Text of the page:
Google’s Keyword Planner Update: Everything You Need to Know
by Ana Gotter • July 9, 2019
Whether you’re doing organic SEO research or are mapping out your next PPC campaigns, Google’s Keyword Planner can be one of the most valuable tools that you could have on hand.
This free keyword research tools comes directly from Google itself and will show you stats on individual keywords including their current estimated search volume, competition levels, and bid ranges. It’s always been a useful asset, and the recent Keyword Planner update has made it even more so.
In May of this year, Google rolled out a new version of the Keyword Planner based on user feedback to improve both navigation and functionality. The Planner is now easier to use than ever before and can offer more information in the process.
Wondering what these new changes encompass and how to use them? Let’s go over everything new that came with the Keyword Planner and what it means for you.
What’s New: The Basics
When the update rolled out, we didn’t just get an updated interface that was a little more intuitive—we also got new features that made the Planner even more valuable for the marketers and businesses using it.
We’re going to go over all the best new updates in detail below, but here’s a quick look at what’s new:
- Enter up to 10 seed keywords when looking for new ideas
- View and download trends for individual keywords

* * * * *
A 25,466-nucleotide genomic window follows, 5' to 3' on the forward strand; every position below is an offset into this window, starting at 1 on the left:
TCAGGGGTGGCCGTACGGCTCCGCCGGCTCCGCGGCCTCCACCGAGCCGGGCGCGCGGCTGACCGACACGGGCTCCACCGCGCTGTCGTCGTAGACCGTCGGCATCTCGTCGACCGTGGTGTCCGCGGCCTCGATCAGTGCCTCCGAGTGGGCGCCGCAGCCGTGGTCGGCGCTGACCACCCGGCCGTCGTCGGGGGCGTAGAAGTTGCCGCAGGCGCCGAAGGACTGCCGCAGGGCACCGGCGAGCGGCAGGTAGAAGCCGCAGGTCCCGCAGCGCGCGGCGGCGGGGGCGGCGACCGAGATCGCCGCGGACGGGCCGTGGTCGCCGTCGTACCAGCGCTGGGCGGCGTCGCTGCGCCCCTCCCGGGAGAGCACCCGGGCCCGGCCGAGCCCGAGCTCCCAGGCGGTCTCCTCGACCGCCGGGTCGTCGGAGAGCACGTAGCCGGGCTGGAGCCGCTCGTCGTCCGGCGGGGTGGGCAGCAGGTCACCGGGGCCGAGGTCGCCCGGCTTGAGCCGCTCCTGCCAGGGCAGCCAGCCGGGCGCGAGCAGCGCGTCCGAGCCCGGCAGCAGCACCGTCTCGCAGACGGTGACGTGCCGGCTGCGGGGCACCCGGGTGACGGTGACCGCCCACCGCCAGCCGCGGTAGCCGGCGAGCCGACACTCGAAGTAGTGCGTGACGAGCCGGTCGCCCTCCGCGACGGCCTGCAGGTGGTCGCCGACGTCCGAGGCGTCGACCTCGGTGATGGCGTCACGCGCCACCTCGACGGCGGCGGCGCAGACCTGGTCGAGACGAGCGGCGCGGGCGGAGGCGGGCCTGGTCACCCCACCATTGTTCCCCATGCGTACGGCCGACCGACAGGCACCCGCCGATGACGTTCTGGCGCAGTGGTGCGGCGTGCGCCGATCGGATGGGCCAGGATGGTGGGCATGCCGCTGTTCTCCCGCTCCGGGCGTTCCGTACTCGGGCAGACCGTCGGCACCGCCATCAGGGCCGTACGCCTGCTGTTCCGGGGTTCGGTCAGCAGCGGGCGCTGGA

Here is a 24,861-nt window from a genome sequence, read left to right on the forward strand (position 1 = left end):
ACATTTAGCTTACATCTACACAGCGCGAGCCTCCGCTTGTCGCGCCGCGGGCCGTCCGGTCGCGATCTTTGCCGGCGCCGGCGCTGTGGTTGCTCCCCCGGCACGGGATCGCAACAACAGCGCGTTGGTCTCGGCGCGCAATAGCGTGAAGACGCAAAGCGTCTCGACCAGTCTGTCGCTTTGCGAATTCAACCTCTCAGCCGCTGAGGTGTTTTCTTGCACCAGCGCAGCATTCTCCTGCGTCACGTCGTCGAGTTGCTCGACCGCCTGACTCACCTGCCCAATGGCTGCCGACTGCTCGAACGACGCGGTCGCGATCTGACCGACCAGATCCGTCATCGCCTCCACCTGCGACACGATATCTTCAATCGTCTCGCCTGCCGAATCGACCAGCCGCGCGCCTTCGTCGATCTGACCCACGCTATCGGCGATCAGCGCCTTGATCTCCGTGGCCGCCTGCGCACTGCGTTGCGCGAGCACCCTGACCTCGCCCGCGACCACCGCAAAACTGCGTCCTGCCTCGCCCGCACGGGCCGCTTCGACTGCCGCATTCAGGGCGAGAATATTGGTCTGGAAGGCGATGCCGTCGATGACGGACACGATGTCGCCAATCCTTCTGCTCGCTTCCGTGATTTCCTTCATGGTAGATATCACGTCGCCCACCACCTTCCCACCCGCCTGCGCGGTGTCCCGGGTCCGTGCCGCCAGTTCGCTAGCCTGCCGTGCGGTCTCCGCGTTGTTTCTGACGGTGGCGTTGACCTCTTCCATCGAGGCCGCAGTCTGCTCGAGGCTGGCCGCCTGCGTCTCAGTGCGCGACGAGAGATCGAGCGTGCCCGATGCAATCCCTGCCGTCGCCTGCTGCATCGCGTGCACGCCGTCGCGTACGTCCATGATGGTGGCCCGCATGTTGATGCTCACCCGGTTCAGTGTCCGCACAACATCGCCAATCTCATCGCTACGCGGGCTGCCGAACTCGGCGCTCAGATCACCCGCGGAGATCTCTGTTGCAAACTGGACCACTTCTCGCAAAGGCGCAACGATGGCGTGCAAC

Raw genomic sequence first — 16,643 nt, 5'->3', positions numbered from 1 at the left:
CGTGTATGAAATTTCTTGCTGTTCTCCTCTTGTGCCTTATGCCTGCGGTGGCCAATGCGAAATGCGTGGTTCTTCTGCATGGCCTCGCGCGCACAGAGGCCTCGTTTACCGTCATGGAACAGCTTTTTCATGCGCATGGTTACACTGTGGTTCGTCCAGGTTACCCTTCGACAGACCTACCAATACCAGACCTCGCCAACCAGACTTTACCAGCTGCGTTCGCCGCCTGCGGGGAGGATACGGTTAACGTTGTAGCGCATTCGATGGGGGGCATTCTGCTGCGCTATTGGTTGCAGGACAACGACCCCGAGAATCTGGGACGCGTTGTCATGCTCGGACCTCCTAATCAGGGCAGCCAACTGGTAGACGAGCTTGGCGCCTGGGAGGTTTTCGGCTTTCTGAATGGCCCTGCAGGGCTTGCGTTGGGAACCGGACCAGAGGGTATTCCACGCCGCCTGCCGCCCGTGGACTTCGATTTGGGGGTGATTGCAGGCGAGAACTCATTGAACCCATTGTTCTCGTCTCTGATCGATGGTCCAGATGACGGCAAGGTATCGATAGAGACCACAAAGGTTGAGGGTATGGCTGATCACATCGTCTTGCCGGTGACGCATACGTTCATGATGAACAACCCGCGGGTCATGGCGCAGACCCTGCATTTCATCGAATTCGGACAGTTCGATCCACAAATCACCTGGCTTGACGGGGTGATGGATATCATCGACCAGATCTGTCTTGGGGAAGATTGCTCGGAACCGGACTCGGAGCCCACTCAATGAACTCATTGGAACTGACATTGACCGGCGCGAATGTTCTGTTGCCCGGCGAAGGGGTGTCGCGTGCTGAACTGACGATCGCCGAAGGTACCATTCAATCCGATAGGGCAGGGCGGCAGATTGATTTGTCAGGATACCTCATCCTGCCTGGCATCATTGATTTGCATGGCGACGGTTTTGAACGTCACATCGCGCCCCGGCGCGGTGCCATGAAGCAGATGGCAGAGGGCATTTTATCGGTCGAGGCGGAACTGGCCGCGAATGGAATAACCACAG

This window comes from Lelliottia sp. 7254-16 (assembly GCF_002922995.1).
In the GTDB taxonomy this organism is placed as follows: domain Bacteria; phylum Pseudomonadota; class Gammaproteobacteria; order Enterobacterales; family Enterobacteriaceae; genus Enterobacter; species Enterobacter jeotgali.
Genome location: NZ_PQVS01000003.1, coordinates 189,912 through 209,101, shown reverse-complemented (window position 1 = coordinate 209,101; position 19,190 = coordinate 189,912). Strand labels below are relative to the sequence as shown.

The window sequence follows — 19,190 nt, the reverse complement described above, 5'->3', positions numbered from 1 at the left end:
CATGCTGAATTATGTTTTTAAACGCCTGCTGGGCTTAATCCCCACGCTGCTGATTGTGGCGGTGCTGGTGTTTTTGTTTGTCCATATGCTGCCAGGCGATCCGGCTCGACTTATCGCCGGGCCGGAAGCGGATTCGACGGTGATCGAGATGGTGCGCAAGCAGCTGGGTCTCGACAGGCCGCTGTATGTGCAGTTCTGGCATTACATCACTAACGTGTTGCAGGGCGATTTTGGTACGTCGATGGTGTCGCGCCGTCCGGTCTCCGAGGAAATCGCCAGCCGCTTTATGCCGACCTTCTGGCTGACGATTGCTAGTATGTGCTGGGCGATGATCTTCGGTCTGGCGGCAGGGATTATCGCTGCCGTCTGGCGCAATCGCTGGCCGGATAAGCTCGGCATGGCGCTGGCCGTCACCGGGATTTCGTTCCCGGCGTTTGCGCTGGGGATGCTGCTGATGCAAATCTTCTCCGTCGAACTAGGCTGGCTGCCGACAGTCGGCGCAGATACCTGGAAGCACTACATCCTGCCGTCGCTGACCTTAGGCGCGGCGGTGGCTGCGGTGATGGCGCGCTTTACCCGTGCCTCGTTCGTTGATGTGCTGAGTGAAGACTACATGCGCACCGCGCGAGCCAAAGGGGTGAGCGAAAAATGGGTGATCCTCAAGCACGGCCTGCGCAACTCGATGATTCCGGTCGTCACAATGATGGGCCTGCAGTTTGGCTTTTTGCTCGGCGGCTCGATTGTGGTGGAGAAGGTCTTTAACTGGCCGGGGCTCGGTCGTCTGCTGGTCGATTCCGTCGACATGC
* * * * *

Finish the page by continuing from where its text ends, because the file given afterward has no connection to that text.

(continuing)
- Grouped ideas, which can give you new ideas
- Add keyword ideas to existing campaigns
- Get suggested bids based on advanced forecasts
- See a granular competition ranking for your keyword ideas
Enter in More Seed Keywords
Keyword research can take a significant amount of time. That’s okay, because it’s essential for both your organic and PPC campaigns, so you want to get it right. Regardless, it doesn’t hurt if you can speed up the process a bit, and the ability to enter in more seed keywords to research all at once can help here.
When you enter in more seed keywords, it can help Google come up with a stronger list of suggestions for you based on context alone.
After you search for a group of seed keywords, they’ll provide you with a list of keyword ideas that you can assess, and then add keywords from either group to an ad campaign or ad group quickly.
The Grouped Ideas feature might be my personal favorite here, because it acts similarly to powerful keyword suggestion features that come with paid, advanced research tools. Google will provide a list of similar keywords that, based on context and not just direct phrasing alone, may be good choices for your campaigns.
In our search, for example, we’re looking at terms related to “meal subscription services” and “meal delivery,” and we’re given terms like “restaurant delivery,” “packaged meals,” and “Blue Apron meals.”
This tool is particularly valuable when you’re in the brainstorming process and trying to generate a list of keywords that would work well for you. It can give you new ideas for keywords to target, or even new niches that you may discover for more segmented campaigns.
More Advanced Forecasting
There’s a lot that’s up in the air when it comes to PPC campaigns, because things can shift quickly and both user behavior and the marketplace itself can be unpredictable. In spite of this, Google has rolled out more advanced forecasting features to help you determine fairly specific results you could expect on a given campaign based on the keywords that you’ve chosen.